# Changeset 7418:dc66f4fdfe2f in orange

Ignore:
Timestamp:
02/04/11 12:26:25 (3 years ago)
Branch:
default
Convert:
42cb7723fb7beecc4f8fcfdd556364f157fe71d2
Message:

Fixed bayes regression tests

Location:
orange
Files:
3 edited

### Legend:

Unmodified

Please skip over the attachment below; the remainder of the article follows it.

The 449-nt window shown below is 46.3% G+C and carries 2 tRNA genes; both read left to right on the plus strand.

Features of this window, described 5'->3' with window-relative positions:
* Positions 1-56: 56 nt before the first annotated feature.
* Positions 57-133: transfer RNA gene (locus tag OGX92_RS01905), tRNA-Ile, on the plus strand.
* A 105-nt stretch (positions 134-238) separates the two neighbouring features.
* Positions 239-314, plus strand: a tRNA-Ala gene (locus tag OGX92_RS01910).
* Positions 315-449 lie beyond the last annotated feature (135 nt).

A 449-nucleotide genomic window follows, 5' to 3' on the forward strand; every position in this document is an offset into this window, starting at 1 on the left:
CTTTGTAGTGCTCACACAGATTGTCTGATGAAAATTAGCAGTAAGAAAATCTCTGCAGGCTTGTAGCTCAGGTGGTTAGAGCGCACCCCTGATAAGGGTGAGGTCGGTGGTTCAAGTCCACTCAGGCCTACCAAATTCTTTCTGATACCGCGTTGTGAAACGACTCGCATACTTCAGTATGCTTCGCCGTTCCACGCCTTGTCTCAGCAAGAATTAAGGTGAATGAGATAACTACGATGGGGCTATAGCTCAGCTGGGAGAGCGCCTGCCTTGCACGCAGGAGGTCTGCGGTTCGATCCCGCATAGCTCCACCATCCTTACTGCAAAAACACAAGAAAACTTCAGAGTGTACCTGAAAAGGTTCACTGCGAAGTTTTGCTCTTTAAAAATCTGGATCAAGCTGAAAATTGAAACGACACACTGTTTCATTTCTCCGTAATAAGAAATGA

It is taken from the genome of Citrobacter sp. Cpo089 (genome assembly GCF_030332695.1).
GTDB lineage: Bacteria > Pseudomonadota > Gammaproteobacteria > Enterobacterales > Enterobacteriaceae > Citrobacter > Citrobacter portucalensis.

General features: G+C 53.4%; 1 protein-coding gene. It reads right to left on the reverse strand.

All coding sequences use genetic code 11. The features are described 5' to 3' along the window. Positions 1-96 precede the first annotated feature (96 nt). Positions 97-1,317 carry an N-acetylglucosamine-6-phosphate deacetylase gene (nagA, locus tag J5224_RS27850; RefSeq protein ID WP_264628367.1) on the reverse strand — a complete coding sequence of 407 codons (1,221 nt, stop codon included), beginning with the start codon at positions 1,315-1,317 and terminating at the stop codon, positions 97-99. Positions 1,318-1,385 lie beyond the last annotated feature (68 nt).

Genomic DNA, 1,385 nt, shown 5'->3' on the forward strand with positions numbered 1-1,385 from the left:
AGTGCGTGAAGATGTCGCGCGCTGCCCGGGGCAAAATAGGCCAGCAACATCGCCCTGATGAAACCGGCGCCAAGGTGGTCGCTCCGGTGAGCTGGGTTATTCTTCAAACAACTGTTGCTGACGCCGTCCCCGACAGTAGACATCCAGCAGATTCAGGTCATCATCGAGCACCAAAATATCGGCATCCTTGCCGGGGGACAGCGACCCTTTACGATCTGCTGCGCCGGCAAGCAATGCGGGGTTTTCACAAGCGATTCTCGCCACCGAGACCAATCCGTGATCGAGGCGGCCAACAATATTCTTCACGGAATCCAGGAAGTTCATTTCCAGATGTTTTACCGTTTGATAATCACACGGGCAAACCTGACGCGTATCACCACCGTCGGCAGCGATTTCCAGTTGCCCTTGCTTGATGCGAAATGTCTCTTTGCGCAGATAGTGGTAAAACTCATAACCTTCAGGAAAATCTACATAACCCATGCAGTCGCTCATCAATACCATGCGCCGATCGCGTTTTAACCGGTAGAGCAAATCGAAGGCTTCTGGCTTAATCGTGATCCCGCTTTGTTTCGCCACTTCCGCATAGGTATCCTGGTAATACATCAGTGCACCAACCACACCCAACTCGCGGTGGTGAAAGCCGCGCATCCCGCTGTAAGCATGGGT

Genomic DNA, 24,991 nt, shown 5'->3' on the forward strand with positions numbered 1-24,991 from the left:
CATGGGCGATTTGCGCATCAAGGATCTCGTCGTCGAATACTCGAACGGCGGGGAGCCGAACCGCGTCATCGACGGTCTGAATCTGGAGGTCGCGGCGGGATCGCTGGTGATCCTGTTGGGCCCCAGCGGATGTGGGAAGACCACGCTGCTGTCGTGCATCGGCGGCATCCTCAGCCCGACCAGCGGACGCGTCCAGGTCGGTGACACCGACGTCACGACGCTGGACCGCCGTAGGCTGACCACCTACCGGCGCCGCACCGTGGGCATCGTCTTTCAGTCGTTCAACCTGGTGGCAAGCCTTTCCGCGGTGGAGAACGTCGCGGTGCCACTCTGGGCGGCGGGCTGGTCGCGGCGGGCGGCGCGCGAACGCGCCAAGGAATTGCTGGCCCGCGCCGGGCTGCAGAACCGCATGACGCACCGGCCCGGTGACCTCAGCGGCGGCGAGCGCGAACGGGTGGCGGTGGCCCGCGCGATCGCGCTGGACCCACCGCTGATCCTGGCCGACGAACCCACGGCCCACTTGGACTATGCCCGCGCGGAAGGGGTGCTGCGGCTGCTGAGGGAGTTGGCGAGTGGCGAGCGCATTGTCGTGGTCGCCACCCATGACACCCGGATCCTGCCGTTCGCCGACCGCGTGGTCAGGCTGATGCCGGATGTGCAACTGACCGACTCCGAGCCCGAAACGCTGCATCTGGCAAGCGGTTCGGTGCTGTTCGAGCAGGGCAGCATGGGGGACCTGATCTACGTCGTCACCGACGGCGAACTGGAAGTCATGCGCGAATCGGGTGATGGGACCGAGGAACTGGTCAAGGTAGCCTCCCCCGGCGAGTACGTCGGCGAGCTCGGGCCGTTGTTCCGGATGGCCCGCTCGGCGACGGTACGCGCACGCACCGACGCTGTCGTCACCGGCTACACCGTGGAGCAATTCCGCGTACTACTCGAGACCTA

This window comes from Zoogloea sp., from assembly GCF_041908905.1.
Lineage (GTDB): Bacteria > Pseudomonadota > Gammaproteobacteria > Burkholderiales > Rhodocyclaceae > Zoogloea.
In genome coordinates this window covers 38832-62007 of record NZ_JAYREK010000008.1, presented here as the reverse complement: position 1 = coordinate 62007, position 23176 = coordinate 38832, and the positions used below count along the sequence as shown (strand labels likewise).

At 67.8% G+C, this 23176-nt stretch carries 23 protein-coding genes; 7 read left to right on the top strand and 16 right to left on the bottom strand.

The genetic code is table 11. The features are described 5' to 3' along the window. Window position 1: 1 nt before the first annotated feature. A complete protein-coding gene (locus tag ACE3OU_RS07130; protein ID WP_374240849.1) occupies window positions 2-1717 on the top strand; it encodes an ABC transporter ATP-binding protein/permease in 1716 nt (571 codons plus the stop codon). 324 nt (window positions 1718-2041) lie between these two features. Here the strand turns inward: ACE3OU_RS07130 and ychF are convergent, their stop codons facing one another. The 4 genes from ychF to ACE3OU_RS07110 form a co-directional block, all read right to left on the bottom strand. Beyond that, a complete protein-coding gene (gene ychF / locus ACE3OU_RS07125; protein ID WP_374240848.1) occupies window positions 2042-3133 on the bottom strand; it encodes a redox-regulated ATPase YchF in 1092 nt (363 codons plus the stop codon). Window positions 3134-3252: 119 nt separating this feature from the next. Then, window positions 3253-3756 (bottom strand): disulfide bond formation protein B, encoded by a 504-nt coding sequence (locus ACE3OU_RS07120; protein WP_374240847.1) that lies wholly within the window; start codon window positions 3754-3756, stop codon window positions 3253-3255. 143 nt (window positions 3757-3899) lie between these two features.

r7375 """ index:: naive bayes ========================= Naive Bayesian Classifier ========================= The most primitive bayesian classifier is :obj:NaiveLearner. The class estimates conditional probabilities from train data and uses them for prediction of new examples. index:: naive Bayes classifier .. index:: single: classification; naive Bayes classifier ====================== Naive Bayes Classifier ====================== The most primitive bayesian classifier is :obj:NaiveLearner. (http://en.wikipedia.org/wiki/Naive_Bayes_classifier) The class estimates conditional probabilities from training data and uses them for classification of new examples. Example (bayes-run.py_, uses iris.tab_) Examples ======== Example (bayes-run.py_, uses iris.tab_) .. literalinclude:: code/bayes-run.py :lines: 7- Let us load the data, induce a classifier and see how it performs on the first five examples. >>> for ex in table[:5]: ...     print ex.getclass(), bayes(ex, Orange.classification.Classifier.GetProbabilities) ...     print ex.getclass(), bayes(ex, \ Orange.classification.Classifier.GetProbabilities) no <0.423, 0.000, 0.577> no <0.000, 0.000, 1.000> >>> for ex in table[:5]: ...     print ex.getclass(), bayes(ex, Orange.classification.Classifier.GetBoth) ...     print ex.getclass(), bayes(ex, \ Orange.classification.Classifier.GetBoth) no <0.375, 0.063, 0.562>; no <0.016, 0.003, 0.981> The reason for this is that this same distribution was used as apriori distribution for m-estimation. (How to enforce another apriori distribution? While the orange C++ core supports of it, this feature has not been exported to Python yet.) distribution for m-estimation. Finally, let us show an example with continuous attributes. We will take iris >>> bayes = orange.BayesLearner(table) >>> for exi in range(0, len(table), 20): ...     print data[exi].getclass(), bayes(table[exi], orange.Classifier.GetBoth) ...     print data[exi].getclass(), bayes(table[exi], \ orange.Classifier.GetBoth) The classifier works well. To see a glimpse of how it works, let us observe conditional distributions for the first attribute. It is stored in conditionalDistributions, as before, except that it now behaves as a dictionary, not as a list like before (see information on distributions. conditionalDistributions, as before, except that it now behaves as a dictionary, not as a list like before (see information on distributions. >>> print bayes.conditionalDistributions[0] <4.300: <0.837, 0.137, 0.026>;, 4.333: <0.834, 0.140, 0.026>, 4.367: <0.830, (...) <4.300: <0.837, 0.137, 0.026>;, 4.333: <0.834, 0.140, 0.026>, 4.367: <0.830, \ (...) For a nicer picture, we can print out the probabilities, copy and paste it to (...) If petal lengths are shorter, the most probable class is "setosa". Irises with middle petal lengths belong to "versicolor", while longer petal lengths indicate for "virginica". Critical values where the decision would change are at about 5.4 and 6.3. It is important to stress that the curves are relatively smooth although no fitting (either manual or automatic) of parameters took place. If petal lengths are shorter, the most probable class is "setosa". Irises with middle petal lengths belong to "versicolor", while longer petal lengths indicate for "virginica". Critical values where the decision would change are at about 5.4 and 6.3. It is important to stress that the curves are relatively smooth although no fitting (either manual or automatic) of parameters took place. .. _bayes-run.py: code/bayes-run.py .. _iris.tab: code/iris.tab ====================== Implementation Details ====================== Orange.core.BayesLearner ======================== The first three fields are empty (None) by default. If estimatorConstructor is left undefined, p(C) will be estimated by relative frequencies of examples (see ProbabilityEstimatorConstructor_relative). When conditionalEstimatorConstructor is left undefined, it will use the same constructor as for estimating unconditional probabilities (estimatorConstructor is used as an estimator in (ConditionalProbabilityEstimatorConstructor_ByRows). That is, by default, both will use relative frequencies. But when estimatorConstructor is set to, for instance, estimate probabilities by m-estimate with m=2.0, m-estimates with m=2.0 will be used for estimation of conditional probabilities, too. P(c|vi) for continuous attributes are, by default estimated with loess (a variant of locally weighted linear regression), using ConditionalProbabilityEstimatorConstructor_loess. The learner first constructs an estimator for p(C). It tries to get a precomputed distribution of probabilities; if the estimator is capable of returning it, the distribution is stored in the classifier's field distribution and the just constructed estimator is disposed. Otherwise, the estimator is stored in the classifier's field estimator, while the distribution is left empty. The same is then done for conditional probabilities. Different constructors are used for discrete and continuous attributes. If the constructed estimator can return all conditional probabilities in form of Contingency, the contingency is stored and the estimator disposed. If not, the estimator is stored. If there are no contingencies when the learning is finished, the resulting classifier's conditionalDistributions is None. Alternatively, if all probabilities are stored as contingencies, the conditionalEstimators fields is None. Field normalizePredictions is copied to the resulting classifier. Orange.core.BayesClassifier =========================== Class NaiveClassifier represents a naive Bayesian classifier. Probability of class C, knowing that values of features :math:F_1, F_2, ..., F_n are :math:v_1, v_2, ..., v_n, is computed as :math:p(C|v_1, v_2, ..., v_n) = \ p(C) \\cdot \\frac{p(C|v_1)}{p(C)} \\cdot \\frac{p(C|v_2)}{p(C)} \\cdot ... \ \\cdot \\frac{p(C|v_n)}{p(C)}. Note that when relative frequencies are used to estimate probabilities, the more usual formula (with factors of form :math:\\frac{p(v_i|C)}{p(v_i)}) and the above formula are exactly equivalent (without any additional assumptions of independency, as one could think at a first glance). The difference becomes important when using other ways to estimate probabilities, like, for instance, m-estimate. In this case, the above formula is much more appropriate. When computing the formula, probabilities p(C) are read from distribution which is of type Distribution and stores a (normalized) probability of each class. When distribution is None, BayesClassifier calls estimator to assess the probability. The former method is faster and is actually used by all existing methods of probability estimation. The latter is more flexible. Conditional probabilities are computed similarly. Field conditionalDistribution is of type DomainContingency which is basically a list of instances of Contingency, one for each attribute; the outer variable of the contingency is the attribute and the inner is the class. Contingency can be seen as a list of normalized probability distributions. For attributes for which there is no contingency in conditionalDistribution a corresponding estimator in conditionalEstimators is used. The estimator is given the attribute value and returns distributions of classes. If neither, nor pre-computed contingency nor conditional estimator exist, the attribute is ignored without issuing any warning. The attribute is also ignored if its value is undefined; this cannot be overriden by estimators. Any field (distribution, estimator, conditionalDistributions, conditionalEstimators) can be None. For instance, BayesLearner normally constructs a classifier which has either distribution or estimator defined. While it is not an error, to have both, only distribution will be used in that case. As for the other two fields, they can be both defined and used complementarily; the elements which are missing in one are defined in the other. However, if there is no need for estimators, BayesLearner will not construct an empty list; it will not construct a list at all, but leave the field conditionalEstimators empty. If you only need probabilities of individual class call BayesClassifier's method p(class, example) to compute the probability of this class only. Note that this probability will not be normalized and will thus, in general, not equal the probability returned by the call operator. """ """ def __new__(cls, examples = None, weightID = 0, **argkw): def __new__(cls, instances = None, weightID = 0, **argkw): self = Orange.classification.Learner.__new__(cls, **argkw) if examples: if instances: self.__init__(**argkw) return self.__call__(examples, weightID) return self.__call__(instances, weightID) else: return self class NaiveClassifier(Orange.classification.Classifier): """ Predictor based on calculated probabilities :param baseClassifier: :type: Predictor based on calculated probabilities. It wraps an :class:Orange.core.BayesClassifier that does the actual classification. :param baseClassifier: an :class:Orange.core.BayesLearner to wrap. If not set, a new :class:Orange.core.BayesLearner is created. :type baseClassifier: :class:Orange.core.BayesLearner :var distribution: Stores probabilities of classes, i.e. p(C) for each returned from __call__ :param class_: :type class_: :param class_: class variable for which the probability should be outputed :type class_: :class:Orange.data.Variable :param instance: instance to be classified :type instance: :class:Orange.data.Instance`